Comment: 3 cases initially diagnosed as pelvic malignancy and treated surgically. The review noted the association with IUD, the mistake of aggressive surgery for presumed malignancy and the diagnosis based on histopathology
Comment: Authors review archived material for actinomycosis of jaws and found bisphosphonate-associated osteonecrosis (BON) in 60% and infected osteoradiionecrosis (IORN) in 36%. All cases showed actinomyces colonies in bone. PCR indicated A israeli in 7 of 7 decalcified tissue specimens.
Comment: Authors call attention to the common features of actinomyces and nocardiosis - both often cause chronic lung disease that simulates lung cancer or TB.
Comment: Chronic pulmonary actinomycosis typically presents as a segmental consolidation with frequent cavity formation. A broncholith can be secondarily infected resulting in endobronchial actinomycosis, often with distal obstructive pneumonia.
Comment: 87 strains tested to 12 antibiotics. All were sensitive to penicillin, ampicillin and beta-lactam/beta-lactamase inhibitors. All were resistant to ciprofloxacin. Linezolid showed good activity.
Comment: Actinomycetes were the most common bacteria on failed dental implants -A. odontolyticus > A. naeslundii = A. viscosus > A. israelii; A. georgiae, A. geroneseriae and A. graevenitzii were rare.
Comment: The authors argue that treatment may be <6 months on the basis of their experience with two cases (esophageal and cervicofacial).
Comment: In these 1997 cases, the predominant species were A. israelii (41%), A. gerencseriae (27%), A. naeslundii (9%), A. odontolyticus (1%), and P. propionicum (1%).
Comment: The authors review 18 cases. GI lesions showed concentric or eccentric bowel wall thickening; 17 pts had a pelvic or peritoneal mass with a mean diameter of 3.2cm adjacent to the involved bowel. Clinical features included abd pain, fever, leukocytosis & long term IUD use.
Comment: This is the third reported case of A. viscosusendocarditis, although a large number of cases involving other species of Actinomyces have been reported. All cases have involved natural valves and there appears to be a high frequency of embolic lesions.
Comment: Review of 22 cases resulted in the following definition of typical CT findings: chronic segmental air-space consolidation that contains low-attenuation areas with peripheral enhancement or adjacent pleural thickening.
Comment: Review of thoracic actinomycosis which is very similar in clinical features for pulmonary nocardiosis. The organisms look identical on gram stain, but actino is not a disease of the compromised host, is not weakly acid fast, will not respond to sulfonamides and may produce typical sulfur granules. Other diagnostic considerations in chronic inflammatory lung infections are TB, MOTT, endemic fungi and cryptococcosis as well as cancer & lymphomas.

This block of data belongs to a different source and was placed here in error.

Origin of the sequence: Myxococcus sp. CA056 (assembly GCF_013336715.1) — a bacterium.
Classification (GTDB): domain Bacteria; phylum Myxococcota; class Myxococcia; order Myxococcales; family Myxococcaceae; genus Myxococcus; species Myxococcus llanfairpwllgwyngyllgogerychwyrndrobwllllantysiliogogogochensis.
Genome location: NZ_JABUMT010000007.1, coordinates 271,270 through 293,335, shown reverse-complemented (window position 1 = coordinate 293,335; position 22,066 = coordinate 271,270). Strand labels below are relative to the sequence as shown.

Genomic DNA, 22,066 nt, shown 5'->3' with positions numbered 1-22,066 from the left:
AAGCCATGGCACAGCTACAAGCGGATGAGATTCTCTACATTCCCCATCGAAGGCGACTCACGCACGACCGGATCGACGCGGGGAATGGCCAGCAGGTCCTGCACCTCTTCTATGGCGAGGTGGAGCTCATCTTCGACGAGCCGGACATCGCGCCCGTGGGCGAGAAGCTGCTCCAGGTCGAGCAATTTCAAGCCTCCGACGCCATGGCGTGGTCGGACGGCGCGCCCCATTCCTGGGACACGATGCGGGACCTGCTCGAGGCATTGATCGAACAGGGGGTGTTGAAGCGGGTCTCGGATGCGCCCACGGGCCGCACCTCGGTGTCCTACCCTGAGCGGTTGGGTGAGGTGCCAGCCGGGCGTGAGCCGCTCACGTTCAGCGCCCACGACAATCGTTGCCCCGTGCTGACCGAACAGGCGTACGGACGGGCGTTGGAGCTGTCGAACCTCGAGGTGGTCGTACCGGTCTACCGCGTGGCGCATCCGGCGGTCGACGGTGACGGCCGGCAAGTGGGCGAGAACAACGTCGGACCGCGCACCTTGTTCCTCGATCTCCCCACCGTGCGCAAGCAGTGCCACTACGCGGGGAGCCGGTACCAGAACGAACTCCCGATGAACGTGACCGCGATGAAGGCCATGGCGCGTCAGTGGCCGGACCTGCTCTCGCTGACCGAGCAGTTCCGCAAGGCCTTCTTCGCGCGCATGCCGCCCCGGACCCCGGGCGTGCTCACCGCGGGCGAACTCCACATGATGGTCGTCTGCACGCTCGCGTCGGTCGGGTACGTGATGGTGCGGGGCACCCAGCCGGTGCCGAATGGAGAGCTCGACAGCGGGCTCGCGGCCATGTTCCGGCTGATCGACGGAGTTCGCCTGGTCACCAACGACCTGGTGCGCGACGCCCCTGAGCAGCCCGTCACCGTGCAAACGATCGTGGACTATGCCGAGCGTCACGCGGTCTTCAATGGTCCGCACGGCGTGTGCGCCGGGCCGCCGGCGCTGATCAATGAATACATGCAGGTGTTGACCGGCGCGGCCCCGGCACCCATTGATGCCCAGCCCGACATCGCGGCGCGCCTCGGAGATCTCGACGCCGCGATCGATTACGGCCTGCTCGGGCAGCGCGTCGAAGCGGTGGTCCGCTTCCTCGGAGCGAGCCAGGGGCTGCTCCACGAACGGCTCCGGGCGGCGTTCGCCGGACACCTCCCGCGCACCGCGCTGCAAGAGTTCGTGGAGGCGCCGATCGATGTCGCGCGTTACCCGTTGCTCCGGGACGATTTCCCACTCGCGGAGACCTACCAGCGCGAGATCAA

Comment: Diagnostic methods include: 1) cultivation of the microbe (which is hard to do); 2) typical appearance on gram stain, especially with sulfur granules; and 3) fluorescent antibody (FA) stains that are available for 4 of the 6 agents of actinomycosis.
Comment: Reviews role of surgery - most cases respond to long courses of abx initially given IV. Main role of surgery is to establish dx, drain abscess, excise inflammatory masses that are near vital areas, debulk lesions that are unresponsive to abx.
Comment: A survey of 69,925 women with pap smear screened for actino with FA stain for A. israelii showed the prevalence in those with IUD use was 1.6-5.3%; it was never found in the absence of an IUD. It should be noted that the rates of A. israelii with IUDs was high, but the rate of pelvic actinomycosis was much lower.
Pulmonary thoracic actinomyces eroding through chest wall; Source: PG Auwaerter MD
Sulfur granules from chest wall sinus tract
Source: PG Auwaerter MD
Colonies of actinomyces make up sulphur granules.
Source: CDC/ Dr. Richard L. Levin, Greater Southeast Community Hospital, Washington, D.C.; Dr. V.R. Dowell
Gram-positive, beaded and branching rods (magnification 1125x) characteristic of actinomyces. Specimen from jaw area, often organisms may not grow in laboratory. Source: CDC/ Dr. Lucille Georg